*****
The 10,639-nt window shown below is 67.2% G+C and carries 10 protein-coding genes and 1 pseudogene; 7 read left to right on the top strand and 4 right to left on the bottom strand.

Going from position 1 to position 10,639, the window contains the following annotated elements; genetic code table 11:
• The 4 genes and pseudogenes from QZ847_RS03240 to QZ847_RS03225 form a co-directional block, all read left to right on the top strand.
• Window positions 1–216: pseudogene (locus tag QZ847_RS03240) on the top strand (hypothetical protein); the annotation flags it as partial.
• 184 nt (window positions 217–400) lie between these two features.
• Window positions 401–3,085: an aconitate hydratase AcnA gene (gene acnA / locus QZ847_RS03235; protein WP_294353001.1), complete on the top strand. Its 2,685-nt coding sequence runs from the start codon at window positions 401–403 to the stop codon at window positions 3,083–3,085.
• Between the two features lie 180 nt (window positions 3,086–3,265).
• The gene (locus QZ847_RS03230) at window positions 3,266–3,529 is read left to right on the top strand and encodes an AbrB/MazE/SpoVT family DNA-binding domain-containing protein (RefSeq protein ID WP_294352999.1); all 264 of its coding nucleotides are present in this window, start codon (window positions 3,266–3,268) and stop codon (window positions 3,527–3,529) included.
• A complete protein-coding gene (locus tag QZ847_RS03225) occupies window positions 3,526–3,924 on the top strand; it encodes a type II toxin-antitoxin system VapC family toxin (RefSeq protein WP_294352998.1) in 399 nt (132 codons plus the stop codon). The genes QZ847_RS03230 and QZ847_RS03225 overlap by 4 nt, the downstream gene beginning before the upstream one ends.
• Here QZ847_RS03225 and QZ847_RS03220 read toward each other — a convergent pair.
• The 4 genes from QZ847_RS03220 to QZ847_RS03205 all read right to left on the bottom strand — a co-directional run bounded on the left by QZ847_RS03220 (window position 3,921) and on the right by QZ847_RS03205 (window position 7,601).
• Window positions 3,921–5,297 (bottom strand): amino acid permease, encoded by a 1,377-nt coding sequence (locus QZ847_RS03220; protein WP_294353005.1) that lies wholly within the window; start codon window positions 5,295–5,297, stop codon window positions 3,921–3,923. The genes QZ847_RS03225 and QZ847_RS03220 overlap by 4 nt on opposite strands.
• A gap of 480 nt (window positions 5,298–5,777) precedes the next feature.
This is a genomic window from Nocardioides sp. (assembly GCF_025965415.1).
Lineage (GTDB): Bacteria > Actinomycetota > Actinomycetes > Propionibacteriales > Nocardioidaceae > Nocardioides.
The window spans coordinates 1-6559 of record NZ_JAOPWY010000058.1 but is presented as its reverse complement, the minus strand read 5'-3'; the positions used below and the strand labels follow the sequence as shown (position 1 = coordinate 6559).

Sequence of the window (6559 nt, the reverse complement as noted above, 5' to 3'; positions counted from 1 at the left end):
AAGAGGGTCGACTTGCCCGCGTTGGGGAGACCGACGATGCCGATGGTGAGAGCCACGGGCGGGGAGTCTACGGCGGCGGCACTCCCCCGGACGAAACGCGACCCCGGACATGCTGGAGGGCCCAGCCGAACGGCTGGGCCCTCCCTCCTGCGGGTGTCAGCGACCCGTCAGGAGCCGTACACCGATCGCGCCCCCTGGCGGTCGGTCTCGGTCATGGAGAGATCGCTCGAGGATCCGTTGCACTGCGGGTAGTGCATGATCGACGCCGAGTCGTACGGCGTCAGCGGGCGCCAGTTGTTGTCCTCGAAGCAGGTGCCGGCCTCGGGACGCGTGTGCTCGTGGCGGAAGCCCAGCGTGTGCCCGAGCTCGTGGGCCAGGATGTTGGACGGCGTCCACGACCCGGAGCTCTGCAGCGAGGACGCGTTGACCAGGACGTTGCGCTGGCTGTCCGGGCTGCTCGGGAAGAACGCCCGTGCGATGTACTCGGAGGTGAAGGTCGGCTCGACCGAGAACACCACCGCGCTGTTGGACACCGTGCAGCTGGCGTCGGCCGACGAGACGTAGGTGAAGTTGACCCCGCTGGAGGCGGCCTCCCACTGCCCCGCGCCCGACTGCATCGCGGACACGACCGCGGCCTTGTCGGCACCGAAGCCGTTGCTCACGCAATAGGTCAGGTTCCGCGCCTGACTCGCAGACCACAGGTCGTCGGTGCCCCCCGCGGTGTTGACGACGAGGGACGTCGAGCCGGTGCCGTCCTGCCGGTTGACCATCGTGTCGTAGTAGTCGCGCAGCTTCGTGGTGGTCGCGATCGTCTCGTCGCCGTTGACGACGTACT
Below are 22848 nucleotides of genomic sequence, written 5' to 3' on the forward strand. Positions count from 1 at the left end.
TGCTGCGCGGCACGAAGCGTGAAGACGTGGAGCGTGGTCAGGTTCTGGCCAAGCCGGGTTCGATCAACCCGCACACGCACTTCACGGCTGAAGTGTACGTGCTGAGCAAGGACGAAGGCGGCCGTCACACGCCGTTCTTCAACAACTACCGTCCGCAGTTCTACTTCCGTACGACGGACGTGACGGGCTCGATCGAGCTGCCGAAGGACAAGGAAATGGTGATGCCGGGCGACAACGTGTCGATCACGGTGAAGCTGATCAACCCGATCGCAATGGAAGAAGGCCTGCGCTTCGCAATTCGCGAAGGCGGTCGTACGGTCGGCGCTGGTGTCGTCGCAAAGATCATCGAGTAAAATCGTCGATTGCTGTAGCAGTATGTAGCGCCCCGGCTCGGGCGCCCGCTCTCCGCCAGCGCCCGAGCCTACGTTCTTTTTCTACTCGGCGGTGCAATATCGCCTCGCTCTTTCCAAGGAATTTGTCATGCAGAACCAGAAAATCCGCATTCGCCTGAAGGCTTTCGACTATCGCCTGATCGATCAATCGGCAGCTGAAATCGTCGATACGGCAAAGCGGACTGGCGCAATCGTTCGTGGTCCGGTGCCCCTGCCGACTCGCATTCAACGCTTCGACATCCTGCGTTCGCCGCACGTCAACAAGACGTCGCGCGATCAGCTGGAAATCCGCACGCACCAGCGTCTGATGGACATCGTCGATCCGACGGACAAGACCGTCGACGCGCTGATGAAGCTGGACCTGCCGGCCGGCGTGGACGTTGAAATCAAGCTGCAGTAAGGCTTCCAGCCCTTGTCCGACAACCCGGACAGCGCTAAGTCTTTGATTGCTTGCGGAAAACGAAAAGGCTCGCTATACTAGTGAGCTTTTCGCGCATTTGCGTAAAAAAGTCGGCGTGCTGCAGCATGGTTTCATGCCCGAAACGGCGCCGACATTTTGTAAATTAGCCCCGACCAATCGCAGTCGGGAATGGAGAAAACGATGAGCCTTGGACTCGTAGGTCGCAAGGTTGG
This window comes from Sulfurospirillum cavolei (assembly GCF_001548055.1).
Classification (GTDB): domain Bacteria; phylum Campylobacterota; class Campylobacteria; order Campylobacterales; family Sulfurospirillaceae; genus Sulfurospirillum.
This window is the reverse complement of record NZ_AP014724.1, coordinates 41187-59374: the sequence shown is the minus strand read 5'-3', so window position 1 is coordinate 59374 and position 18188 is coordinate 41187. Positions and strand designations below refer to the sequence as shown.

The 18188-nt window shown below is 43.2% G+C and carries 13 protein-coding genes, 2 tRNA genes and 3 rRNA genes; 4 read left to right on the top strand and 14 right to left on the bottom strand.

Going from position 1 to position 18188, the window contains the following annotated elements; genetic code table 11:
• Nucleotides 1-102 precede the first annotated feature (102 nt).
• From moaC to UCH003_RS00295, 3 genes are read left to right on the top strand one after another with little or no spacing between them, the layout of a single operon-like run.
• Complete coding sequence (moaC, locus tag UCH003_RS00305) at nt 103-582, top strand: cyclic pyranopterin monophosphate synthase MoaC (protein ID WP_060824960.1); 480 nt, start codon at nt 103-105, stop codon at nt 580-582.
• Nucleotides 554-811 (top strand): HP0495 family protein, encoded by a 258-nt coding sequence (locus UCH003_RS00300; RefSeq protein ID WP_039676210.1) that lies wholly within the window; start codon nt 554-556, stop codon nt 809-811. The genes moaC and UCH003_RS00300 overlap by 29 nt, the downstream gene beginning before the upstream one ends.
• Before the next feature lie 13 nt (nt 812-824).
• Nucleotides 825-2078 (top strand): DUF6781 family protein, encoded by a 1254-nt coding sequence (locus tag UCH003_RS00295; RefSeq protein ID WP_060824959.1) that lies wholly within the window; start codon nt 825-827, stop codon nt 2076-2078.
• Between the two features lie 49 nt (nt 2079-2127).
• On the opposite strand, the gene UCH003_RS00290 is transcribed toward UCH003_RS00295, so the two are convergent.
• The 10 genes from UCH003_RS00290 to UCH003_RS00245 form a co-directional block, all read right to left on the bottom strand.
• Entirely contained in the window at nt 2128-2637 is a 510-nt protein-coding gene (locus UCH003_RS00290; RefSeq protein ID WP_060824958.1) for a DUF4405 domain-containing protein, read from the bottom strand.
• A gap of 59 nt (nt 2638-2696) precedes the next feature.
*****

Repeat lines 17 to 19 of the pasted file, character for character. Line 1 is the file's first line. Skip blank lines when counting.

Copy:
Sequence of the window (6559 nt, the reverse complement as noted above, 5' to 3'; positions counted from 1 at the left end):
AAGAGGGTCGACTTGCCCGCGTTGGGGAGACCGACGATGCCGATGGTGAGAGCCACGGGCGGGGAGTCTACGGCGGCGGCACTCCCCCGGACGAAACGCGACCCCGGACATGCTGGAGGGCCCAGCCGAACGGCTGGGCCCTCCCTCCTGCGGGTGTCAGCGACCCGTCAGGAGCCGTACACCGATCGCGCCCCCTGGCGGTCGGTCTCGGTCATGGAGAGATCGCTCGAGGATCCGTTGCACTGCGGGTAGTGCATGATCGACGCCGAGTCGTACGGCGTCAGCGGGCGCCAGTTGTTGTCCTCGAAGCAGGTGCCGGCCTCGGGACGCGTGTGCTCGTGGCGGAAGCCCAGCGTGTGCCCGAGCTCGTGGGCCAGGATGTTGGACGGCGTCCACGACCCGGAGCTCTGCAGCGAGGACGCGTTGACCAGGACGTTGCGCTGGCTGTCCGGGCTGCTCGGGAAGAACGCCCGTGCGATGTACTCGGAGGTGAAGGTCGGCTCGACCGAGAACACCACCGCGCTGTTGGACACCGTGCAGCTGGCGTCGGCCGACGAGACGTAGGTGAAGTTGACCCCGCTGGAGGCGGCCTCCCACTGCCCCGCGCCCGACTGCATCGCGGACACGACCGCGGCCTTGTCGGCACCGAAGCCGTTGCTCACGCAATAGGTCAGGTTCCGCGCCTGACTCGCAGACCACAGGTCGTCGGTGCCCCCCGCGGTGTTGACGACGAGGGACGTCGAGCCGGTGCCGTCCTGCCGGTTGACCATCGTGTCGTAGTAGTCGCGCAGCTTCGTGGTGGTCGCGATCGTCTCGTCGCCGTTGACGACGTACT
Below are 22848 nucleotides of genomic sequence, written 5' to 3' on the forward strand. Positions count from 1 at the left end.